SAN FRANCISCO — A federal judge on Tuesday sentenced a 23-year-old Northern California man to more than 15 years in prison after he pleaded guilty to trying to support an Islamic terrorist group.
Amer Alhaggagi pleaded guilty in July to creating Twitter, Facebook and Gmail accounts for people he thought to be ISIS supporters he met in online chat rooms. He was also secretly recorded plotting for two years with undercover agents to blow up courthouses, landmarks and tourists attractions throughout the San Francisco Bay Area.
Alhaggagi and his attorneys argued for a much lighter sentence and tried to portray the Berkeley High School graduate as an out-of-work, pot-smoking internet "troll" seeking only to provoke and annoy with violent, anti-American claims. His attorney Mary McNamara called the oldest son of Yemeni-born parents a "class clown." Federal probation officials recommended a four-year prison sentence.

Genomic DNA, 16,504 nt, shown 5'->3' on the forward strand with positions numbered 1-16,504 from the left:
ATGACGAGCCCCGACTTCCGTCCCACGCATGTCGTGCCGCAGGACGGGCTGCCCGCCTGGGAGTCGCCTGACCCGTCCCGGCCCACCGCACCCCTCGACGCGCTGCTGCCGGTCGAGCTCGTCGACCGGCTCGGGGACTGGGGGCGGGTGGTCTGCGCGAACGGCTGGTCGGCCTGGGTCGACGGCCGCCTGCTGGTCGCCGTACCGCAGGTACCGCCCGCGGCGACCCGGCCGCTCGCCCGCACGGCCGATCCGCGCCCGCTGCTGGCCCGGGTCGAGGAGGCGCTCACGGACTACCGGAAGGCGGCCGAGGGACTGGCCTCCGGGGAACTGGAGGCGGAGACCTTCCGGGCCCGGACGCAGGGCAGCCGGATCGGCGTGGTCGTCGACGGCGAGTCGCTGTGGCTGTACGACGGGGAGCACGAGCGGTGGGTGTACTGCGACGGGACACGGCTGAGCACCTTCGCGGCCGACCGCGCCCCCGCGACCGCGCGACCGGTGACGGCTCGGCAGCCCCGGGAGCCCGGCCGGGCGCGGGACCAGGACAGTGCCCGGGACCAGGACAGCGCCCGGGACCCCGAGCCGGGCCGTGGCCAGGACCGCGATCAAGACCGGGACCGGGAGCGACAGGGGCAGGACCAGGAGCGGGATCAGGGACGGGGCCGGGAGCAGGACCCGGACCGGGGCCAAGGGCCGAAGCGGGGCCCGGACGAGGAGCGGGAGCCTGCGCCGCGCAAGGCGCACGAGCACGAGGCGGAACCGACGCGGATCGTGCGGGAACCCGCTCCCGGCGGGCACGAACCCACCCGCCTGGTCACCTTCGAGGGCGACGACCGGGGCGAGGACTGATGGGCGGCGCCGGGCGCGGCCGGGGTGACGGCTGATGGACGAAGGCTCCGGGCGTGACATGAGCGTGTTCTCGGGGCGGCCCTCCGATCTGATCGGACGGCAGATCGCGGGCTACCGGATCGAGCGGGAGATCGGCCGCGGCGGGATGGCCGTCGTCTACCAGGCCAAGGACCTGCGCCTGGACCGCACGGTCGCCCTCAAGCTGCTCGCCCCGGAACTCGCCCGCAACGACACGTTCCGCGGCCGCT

Some 150 residents of Oakland's tight-knit Yemeni community signed a letter given to Breyer on Monday urging leniency. The letter said the community was creating an educational program to teach children about online behavior and speech and how to properly respond to online strangers advocating terrorism.
Before he was sentenced, Alhaggagi apologized after a daylong hearing where recordings of his violent anti-American boasts were played and displays of text messages threatening to kill his Oakland neighbors.
"I find it hard to look and listen to all the horrible things I said to the undercover agent," he said. "I made myself look like a crazy person."
But U.S. District Judge Charles Breyer rejected the portrayal of Alhaggagi as a naive blowhard who never intended to follow through with his threats.
"Words matter," the judge said. "The most disturbing thing in Alhaggagi is the lack of empathy for others. That is chilling."